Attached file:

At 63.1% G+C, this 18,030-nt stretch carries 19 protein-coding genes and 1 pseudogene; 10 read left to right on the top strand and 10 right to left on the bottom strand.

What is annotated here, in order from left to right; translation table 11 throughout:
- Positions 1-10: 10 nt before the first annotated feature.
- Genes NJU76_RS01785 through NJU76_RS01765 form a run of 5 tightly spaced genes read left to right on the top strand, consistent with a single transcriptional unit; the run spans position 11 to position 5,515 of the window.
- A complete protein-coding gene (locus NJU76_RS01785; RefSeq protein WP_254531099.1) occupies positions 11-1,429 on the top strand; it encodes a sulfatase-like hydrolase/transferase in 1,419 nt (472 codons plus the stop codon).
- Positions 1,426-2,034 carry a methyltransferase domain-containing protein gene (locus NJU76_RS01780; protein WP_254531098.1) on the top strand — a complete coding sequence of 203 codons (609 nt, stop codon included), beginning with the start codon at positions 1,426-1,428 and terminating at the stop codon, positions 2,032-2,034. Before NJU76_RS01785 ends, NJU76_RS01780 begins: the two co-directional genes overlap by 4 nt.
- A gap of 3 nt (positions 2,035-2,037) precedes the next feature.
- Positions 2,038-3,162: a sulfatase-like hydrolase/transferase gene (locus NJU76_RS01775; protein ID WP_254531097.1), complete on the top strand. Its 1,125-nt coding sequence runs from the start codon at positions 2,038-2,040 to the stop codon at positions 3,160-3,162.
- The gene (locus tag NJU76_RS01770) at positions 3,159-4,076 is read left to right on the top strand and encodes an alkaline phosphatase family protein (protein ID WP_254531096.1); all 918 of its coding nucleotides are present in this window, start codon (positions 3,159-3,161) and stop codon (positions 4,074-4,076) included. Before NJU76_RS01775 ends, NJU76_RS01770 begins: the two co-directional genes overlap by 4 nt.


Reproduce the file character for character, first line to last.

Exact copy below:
At 63.1% G+C, this 18,030-nt stretch carries 19 protein-coding genes and 1 pseudogene; 10 read left to right on the top strand and 10 right to left on the bottom strand.

What is annotated here, in order from left to right; translation table 11 throughout:
- Positions 1-10: 10 nt before the first annotated feature.
- Genes NJU76_RS01785 through NJU76_RS01765 form a run of 5 tightly spaced genes read left to right on the top strand, consistent with a single transcriptional unit; the run spans position 11 to position 5,515 of the window.
- A complete protein-coding gene (locus NJU76_RS01785; RefSeq protein WP_254531099.1) occupies positions 11-1,429 on the top strand; it encodes a sulfatase-like hydrolase/transferase in 1,419 nt (472 codons plus the stop codon).
- Positions 1,426-2,034 carry a methyltransferase domain-containing protein gene (locus NJU76_RS01780; protein WP_254531098.1) on the top strand — a complete coding sequence of 203 codons (609 nt, stop codon included), beginning with the start codon at positions 1,426-1,428 and terminating at the stop codon, positions 2,032-2,034. Before NJU76_RS01785 ends, NJU76_RS01780 begins: the two co-directional genes overlap by 4 nt.
- A gap of 3 nt (positions 2,035-2,037) precedes the next feature.
- Positions 2,038-3,162: a sulfatase-like hydrolase/transferase gene (locus NJU76_RS01775; protein ID WP_254531097.1), complete on the top strand. Its 1,125-nt coding sequence runs from the start codon at positions 2,038-2,040 to the stop codon at positions 3,160-3,162.
- The gene (locus tag NJU76_RS01770) at positions 3,159-4,076 is read left to right on the top strand and encodes an alkaline phosphatase family protein (protein ID WP_254531096.1); all 918 of its coding nucleotides are present in this window, start codon (positions 3,159-3,161) and stop codon (positions 4,074-4,076) included. Before NJU76_RS01775 ends, NJU76_RS01770 begins: the two co-directional genes overlap by 4 nt.